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    How to Choose a Pet Insurance Policy For Your Cat

    When considering pet insurance, the first thing you’ll want to decide is if it’s right for you and your family. If you decide that pet insurance is for you, the next question you should ask is: “Which company and policy is the best one for me and my pet?”

    In my opinion, there is no “one size fits all” pet insurance company. They all bring something a little different to the table. That’s one reason it can be so overwhelming to choose a company from the dozen or so that offer policies in the United States.


    There is no “one size fits all” pet insurance company

    1. From a veterinarian’s perspective, coverage for chronic, ongoing conditions and hereditary conditions are absolutely essential in a pet insurance policy.
    2. If you have to compromise to get a premium you can afford, raise the deductible first, the copay second, and lower the policy maximum last.
    Many pet owners choose the first pet insurance company and policy they come across, and then may have second thoughts later. I recommend that you look at all the companies that offer policies in the United States before making a final decision. Right now, with only a dozen companies, that’s doable. That way, you know you’ve reviewed all the options and have chosen the one that is right for you.

    And because no company covers pre-existing conditions Read More

    Topics: pet insurance, pet health insurance, vet pet insurance, pet medical insurance, veterinary pet insurance, doug kenney, Pet insurance options, Best pet insurance company, What is the best pet insurance company, What is the best pet insurance policy

    Is Pet Insurance Worth It For Your Cat? A Veterinarian's Perspective.

    The most common question pet owners ask about pet insurance is: "Is pet insurance worth it?" It’s a valid question and one worth exploring.

    I think that people often have the wrong attitude about pet insurance. For example, it's not uncommon for someone to say they would rather just open up a savings account to pay their veterinary expenses rather than "waste" money on pet insurance premiums. This person doesn't understand the purpose of pet insurance.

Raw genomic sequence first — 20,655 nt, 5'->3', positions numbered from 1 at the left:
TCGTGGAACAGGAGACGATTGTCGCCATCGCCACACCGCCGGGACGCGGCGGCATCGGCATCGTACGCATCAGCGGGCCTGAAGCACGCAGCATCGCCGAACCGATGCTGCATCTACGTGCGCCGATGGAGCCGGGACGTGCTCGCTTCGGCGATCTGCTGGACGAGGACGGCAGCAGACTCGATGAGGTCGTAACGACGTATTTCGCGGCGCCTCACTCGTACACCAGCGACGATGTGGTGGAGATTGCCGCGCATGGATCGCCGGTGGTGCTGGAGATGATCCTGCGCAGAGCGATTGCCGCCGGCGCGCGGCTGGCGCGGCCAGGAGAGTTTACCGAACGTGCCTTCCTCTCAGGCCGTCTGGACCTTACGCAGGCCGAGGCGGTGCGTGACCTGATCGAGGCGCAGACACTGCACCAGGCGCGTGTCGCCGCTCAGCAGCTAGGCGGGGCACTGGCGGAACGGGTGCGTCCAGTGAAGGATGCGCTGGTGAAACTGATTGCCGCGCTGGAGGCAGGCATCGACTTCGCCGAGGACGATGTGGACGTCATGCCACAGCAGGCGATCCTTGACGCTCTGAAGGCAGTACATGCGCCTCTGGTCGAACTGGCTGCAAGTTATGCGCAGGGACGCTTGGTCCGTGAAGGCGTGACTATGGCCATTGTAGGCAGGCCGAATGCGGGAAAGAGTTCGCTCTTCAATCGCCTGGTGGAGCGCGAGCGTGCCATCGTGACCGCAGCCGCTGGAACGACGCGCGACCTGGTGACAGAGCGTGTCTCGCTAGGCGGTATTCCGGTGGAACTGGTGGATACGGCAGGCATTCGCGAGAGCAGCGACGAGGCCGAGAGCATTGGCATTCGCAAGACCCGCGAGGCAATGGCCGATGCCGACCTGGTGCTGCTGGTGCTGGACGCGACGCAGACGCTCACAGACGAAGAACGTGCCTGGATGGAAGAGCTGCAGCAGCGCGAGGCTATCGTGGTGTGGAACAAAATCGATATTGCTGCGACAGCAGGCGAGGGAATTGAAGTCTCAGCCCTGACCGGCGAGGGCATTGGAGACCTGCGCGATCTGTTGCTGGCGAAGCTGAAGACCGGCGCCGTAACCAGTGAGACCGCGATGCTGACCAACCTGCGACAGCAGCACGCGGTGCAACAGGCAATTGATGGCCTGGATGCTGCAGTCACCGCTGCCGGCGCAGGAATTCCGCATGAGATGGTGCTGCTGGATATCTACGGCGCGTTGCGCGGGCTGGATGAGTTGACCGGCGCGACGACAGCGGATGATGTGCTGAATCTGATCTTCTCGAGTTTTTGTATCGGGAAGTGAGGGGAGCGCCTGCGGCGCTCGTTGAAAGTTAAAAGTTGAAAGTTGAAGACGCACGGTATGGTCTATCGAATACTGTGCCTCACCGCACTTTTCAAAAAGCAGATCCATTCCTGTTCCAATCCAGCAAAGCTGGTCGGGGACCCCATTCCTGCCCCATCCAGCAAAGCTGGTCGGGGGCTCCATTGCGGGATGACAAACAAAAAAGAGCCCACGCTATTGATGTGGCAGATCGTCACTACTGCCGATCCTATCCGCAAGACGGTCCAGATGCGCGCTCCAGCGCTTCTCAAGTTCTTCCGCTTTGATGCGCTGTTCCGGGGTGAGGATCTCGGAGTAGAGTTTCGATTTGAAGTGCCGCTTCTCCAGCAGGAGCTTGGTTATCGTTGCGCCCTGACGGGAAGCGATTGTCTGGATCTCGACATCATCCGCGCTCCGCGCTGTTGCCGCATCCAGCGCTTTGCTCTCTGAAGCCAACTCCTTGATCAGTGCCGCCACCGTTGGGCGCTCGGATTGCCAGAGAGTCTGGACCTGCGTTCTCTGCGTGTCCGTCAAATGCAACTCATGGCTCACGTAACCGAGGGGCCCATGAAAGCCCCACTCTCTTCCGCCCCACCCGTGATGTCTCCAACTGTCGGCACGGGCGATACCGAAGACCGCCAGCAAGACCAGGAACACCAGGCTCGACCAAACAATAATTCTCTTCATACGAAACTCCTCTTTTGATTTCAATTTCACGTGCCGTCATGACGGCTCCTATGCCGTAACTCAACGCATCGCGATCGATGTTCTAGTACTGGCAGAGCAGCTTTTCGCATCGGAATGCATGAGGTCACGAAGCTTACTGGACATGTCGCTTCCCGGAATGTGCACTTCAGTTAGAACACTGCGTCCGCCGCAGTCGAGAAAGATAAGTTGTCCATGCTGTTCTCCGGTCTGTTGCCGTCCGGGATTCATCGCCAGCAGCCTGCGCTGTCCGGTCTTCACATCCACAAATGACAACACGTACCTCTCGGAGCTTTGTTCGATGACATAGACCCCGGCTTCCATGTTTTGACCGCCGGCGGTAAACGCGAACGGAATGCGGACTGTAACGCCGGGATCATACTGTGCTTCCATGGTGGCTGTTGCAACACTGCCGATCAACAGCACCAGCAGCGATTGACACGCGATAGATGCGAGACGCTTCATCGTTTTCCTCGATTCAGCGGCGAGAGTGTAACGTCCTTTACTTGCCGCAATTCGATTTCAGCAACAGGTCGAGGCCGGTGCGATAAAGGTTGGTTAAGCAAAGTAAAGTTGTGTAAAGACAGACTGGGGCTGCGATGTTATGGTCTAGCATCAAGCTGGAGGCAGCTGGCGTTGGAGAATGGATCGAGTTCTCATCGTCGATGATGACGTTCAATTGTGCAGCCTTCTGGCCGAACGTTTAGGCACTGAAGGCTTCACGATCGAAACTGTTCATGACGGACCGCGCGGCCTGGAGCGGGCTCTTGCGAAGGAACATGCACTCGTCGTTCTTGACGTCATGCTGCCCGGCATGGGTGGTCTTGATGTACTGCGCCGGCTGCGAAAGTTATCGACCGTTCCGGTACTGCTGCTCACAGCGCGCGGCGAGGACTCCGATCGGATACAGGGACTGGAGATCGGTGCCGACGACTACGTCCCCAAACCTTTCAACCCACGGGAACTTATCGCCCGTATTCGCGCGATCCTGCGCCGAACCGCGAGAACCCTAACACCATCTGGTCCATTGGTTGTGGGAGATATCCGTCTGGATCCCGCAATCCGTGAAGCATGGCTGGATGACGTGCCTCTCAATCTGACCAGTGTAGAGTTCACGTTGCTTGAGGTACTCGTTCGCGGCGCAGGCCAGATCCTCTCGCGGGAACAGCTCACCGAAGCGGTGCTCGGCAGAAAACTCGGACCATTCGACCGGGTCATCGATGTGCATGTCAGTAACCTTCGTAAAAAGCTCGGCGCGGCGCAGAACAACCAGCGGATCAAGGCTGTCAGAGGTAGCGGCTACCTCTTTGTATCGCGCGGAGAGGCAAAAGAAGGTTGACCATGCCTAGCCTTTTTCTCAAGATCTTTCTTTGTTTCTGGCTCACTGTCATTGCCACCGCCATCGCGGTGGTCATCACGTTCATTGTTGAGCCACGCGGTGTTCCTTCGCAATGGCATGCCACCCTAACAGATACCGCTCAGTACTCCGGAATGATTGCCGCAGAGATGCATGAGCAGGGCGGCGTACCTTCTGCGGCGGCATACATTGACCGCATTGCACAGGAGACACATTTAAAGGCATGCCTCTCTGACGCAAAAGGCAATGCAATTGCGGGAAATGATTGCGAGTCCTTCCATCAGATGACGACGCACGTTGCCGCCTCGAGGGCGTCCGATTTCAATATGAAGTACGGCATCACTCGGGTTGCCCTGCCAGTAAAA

Read More

    Topics: Cat Safety, pet insurance cost, pet insurance, pet health insurance, vet pet insurance, pet medical insurance, pet insurance is it worth it, is pet insurance worth it, veterinary pet insurance, doug kenney, should I buy pet insurance

    Paying for Pet Emergencies: The importance of a financial plan for your cat

    There’s no question you are a responsible pet owner. You’ve taken all the steps to create a safe environment and are vigilant about keeping your pet healthy. However, no matter how much you prepare, there is always the possibility that your pet will develop an unexpected illness or become accidentally injured, prompting an unplanned trip to the vet. And it’s important to have a financial plan in place if this happens.

    Many pet owners still don’t understand how expensive it can be to treat an unexpected illness or injury. Here are some actual pet emergencies and the costs associated with treatment:

    • Cat bite abscess (cat): $1,250
    • Hit-by-car (dog): $5,600
    • Urethral obstruction (cat): $2,700
    • Toxin ingestion (ate mushrooms, dog): $6,500
    • Heatstroke (dog): $4,200
    • Gastrointestinal foreign body surgery (ate a diaper, dog): $3,275
    • Vomiting and diarrhea (pancreatitis, dog): $3,000
    • Diabetic Ketoacidosis (cat): $4,600
    • Back surgery for ruptured disc (dog): $5,600
    Read More

    Topics: Cat Health, Cat Safety, pet insurance, pet medical insurance, pet insurance is it worth it, is pet insurance worth it, Best pet insurance company

    Photo Credit: Preventive Vet

    Please do not ask emergency or other specific medical questions about your pets in the blog comments. As an online informational resource, Preventive Vet is unable to and does not provide specific medical advice or counseling. A thorough physical exam, patient history, and an established veterinary-patient-client relationship is required to provide specific medical advice. If you are worried that your pet is having an emergency or if you have specific medical questions related to your pet’s current or chronic medical conditions, please contact or visit your veterinarian, an animal-specific poison control hotline, or your local emergency veterinary care center.

    Please share your experiences and stories, your opinions and feedback about this blog, or what you've learned that you'd like to share with others.